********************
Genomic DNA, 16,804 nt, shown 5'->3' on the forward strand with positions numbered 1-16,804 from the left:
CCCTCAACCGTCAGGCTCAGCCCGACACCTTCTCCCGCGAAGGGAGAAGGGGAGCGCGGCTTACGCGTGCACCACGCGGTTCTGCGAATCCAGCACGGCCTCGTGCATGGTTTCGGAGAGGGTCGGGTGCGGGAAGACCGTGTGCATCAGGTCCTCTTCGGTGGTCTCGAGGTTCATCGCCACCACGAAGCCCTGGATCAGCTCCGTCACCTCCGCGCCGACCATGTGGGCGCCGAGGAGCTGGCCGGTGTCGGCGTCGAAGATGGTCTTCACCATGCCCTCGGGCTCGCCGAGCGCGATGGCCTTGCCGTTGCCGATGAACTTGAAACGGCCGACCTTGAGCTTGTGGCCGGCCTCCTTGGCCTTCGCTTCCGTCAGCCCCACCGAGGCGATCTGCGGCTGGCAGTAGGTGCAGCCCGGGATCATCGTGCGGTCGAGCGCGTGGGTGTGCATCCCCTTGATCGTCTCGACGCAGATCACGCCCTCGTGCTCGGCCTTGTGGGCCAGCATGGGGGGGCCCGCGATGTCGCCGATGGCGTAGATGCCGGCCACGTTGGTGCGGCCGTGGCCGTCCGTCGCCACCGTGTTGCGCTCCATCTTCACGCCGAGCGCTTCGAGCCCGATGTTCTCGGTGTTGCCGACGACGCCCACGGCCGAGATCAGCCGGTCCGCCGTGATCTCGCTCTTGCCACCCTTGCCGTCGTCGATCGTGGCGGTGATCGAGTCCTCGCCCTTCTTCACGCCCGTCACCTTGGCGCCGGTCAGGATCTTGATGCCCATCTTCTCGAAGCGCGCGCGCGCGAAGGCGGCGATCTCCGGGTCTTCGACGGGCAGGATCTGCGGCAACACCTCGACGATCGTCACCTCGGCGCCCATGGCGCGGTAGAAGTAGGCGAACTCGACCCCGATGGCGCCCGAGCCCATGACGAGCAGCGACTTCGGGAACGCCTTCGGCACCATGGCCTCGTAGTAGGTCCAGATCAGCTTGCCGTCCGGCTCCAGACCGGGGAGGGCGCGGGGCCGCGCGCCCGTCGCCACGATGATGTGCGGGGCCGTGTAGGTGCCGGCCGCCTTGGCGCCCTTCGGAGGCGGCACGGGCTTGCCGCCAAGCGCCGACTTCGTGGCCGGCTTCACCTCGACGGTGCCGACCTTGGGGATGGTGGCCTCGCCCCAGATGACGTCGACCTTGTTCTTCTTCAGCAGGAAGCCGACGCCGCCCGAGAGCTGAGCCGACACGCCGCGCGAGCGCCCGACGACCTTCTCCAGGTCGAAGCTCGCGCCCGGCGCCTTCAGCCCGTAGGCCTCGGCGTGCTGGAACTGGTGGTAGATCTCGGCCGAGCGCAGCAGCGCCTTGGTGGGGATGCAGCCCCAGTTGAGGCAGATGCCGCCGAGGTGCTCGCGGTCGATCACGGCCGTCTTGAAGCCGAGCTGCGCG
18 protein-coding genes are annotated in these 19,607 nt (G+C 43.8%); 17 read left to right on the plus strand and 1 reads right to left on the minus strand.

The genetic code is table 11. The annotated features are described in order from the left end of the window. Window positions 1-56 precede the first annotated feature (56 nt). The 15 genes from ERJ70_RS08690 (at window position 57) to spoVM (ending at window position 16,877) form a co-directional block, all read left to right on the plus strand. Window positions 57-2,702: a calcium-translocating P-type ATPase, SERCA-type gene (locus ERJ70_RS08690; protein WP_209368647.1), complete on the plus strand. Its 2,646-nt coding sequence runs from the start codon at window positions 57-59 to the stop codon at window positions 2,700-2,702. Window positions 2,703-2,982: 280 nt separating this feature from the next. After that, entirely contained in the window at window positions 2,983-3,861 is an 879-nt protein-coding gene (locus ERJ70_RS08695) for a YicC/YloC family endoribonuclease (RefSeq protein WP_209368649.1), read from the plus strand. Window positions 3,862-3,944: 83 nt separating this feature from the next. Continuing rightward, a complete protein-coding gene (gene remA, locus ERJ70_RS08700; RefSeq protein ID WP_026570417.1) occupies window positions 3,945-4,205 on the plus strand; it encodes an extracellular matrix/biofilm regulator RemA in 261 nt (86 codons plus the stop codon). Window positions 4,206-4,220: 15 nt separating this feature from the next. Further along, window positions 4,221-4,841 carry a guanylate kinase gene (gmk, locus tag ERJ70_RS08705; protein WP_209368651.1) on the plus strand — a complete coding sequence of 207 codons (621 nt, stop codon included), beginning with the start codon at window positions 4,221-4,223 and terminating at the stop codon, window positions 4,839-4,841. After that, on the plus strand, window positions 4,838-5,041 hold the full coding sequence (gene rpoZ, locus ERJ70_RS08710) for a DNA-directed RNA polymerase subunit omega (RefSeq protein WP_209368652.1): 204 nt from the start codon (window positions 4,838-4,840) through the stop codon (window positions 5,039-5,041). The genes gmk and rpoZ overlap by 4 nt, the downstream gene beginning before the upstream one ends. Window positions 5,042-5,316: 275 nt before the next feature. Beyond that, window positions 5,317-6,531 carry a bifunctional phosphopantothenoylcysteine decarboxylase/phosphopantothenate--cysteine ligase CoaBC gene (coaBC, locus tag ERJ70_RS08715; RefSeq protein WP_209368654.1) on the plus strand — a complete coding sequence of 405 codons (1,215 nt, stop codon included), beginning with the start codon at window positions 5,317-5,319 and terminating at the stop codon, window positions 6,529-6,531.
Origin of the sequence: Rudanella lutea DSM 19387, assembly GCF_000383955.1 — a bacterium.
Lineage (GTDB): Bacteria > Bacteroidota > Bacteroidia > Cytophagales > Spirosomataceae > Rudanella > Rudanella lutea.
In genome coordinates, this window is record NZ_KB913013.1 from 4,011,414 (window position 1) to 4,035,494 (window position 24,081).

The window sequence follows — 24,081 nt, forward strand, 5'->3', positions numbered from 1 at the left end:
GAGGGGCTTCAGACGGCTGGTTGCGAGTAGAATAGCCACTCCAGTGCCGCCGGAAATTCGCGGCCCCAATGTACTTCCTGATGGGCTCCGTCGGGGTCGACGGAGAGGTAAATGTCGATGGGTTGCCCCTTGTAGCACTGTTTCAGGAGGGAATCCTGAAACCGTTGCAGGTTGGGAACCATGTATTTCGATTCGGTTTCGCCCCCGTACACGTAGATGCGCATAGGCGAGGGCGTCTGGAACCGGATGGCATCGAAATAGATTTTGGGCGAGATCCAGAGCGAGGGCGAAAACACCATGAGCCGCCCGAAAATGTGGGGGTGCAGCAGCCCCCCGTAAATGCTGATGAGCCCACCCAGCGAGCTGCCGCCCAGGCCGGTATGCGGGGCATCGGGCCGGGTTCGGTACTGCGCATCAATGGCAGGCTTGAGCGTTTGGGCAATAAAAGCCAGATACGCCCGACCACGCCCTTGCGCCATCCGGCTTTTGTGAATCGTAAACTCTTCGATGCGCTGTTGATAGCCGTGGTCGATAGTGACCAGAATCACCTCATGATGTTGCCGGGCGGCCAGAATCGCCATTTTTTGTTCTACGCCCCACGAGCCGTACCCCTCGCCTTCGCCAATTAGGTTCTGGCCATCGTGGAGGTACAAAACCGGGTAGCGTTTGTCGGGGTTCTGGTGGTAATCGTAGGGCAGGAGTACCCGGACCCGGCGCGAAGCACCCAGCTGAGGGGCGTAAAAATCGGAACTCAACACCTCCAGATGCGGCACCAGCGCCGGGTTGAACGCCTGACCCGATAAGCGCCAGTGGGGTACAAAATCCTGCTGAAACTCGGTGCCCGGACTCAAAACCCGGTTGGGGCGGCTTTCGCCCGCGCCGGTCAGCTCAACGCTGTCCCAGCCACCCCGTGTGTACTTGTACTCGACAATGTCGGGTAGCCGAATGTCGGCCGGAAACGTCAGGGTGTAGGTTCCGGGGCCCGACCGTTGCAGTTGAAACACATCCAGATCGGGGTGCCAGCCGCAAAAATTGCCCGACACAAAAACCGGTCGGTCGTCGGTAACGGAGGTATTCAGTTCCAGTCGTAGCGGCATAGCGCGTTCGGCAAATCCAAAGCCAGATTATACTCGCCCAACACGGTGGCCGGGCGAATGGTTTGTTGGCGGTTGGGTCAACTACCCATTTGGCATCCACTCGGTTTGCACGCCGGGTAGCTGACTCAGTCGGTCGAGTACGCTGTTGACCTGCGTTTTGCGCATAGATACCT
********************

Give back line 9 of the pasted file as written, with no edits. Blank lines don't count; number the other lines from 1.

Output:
GAGGGGCTTCAGACGGCTGGTTGCGAGTAGAATAGCCACTCCAGTGCCGCCGGAAATTCGCGGCCCCAATGTACTTCCTGATGGGCTCCGTCGGGGTCGACGGAGAGGTAAATGTCGATGGGTTGCCCCTTGTAGCACTGTTTCAGGAGGGAATCCTGAAACCGTTGCAGGTTGGGAACCATGTATTTCGATTCGGTTTCGCCCCCGTACACGTAGATGCGCATAGGCGAGGGCGTCTGGAACCGGATGGCATCGAAATAGATTTTGGGCGAGATCCAGAGCGAGGGCGAAAACACCATGAGCCGCCCGAAAATGTGGGGGTGCAGCAGCCCCCCGTAAATGCTGATGAGCCCACCCAGCGAGCTGCCGCCCAGGCCGGTATGCGGGGCATCGGGCCGGGTTCGGTACTGCGCATCAATGGCAGGCTTGAGCGTTTGGGCAATAAAAGCCAGATACGCCCGACCACGCCCTTGCGCCATCCGGCTTTTGTGAATCGTAAACTCTTCGATGCGCTGTTGATAGCCGTGGTCGATAGTGACCAGAATCACCTCATGATGTTGCCGGGCGGCCAGAATCGCCATTTTTTGTTCTACGCCCCACGAGCCGTACCCCTCGCCTTCGCCAATTAGGTTCTGGCCATCGTGGAGGTACAAAACCGGGTAGCGTTTGTCGGGGTTCTGGTGGTAATCGTAGGGCAGGAGTACCCGGACCCGGCGCGAAGCACCCAGCTGAGGGGCGTAAAAATCGGAACTCAACACCTCCAGATGCGGCACCAGCGCCGGGTTGAACGCCTGACCCGATAAGCGCCAGTGGGGTACAAAATCCTGCTGAAACTCGGTGCCCGGACTCAAAACCCGGTTGGGGCGGCTTTCGCCCGCGCCGGTCAGCTCAACGCTGTCCCAGCCACCCCGTGTGTACTTGTACTCGACAATGTCGGGTAGCCGAATGTCGGCCGGAAACGTCAGGGTGTAGGTTCCGGGGCCCGACCGTTGCAGTTGAAACACATCCAGATCGGGGTGCCAGCCGCAAAAATTGCCCGACACAAAAACCGGTCGGTCGTCGGTAACGGAGGTATTCAGTTCCAGTCGTAGCGGCATAGCGCGTTCGGCAAATCCAAAGCCAGATTATACTCGCCCAACACGGTGGCCGGGCGAATGGTTTGTTGGCGGTTGGGTCAACTACCCATTTGGCATCCACTCGGTTTGCACGCCGGGTAGCTGACTCAGTCGGTCGAGTACGCTGTTGACCTGCGTTTTGCGCATAGATACCT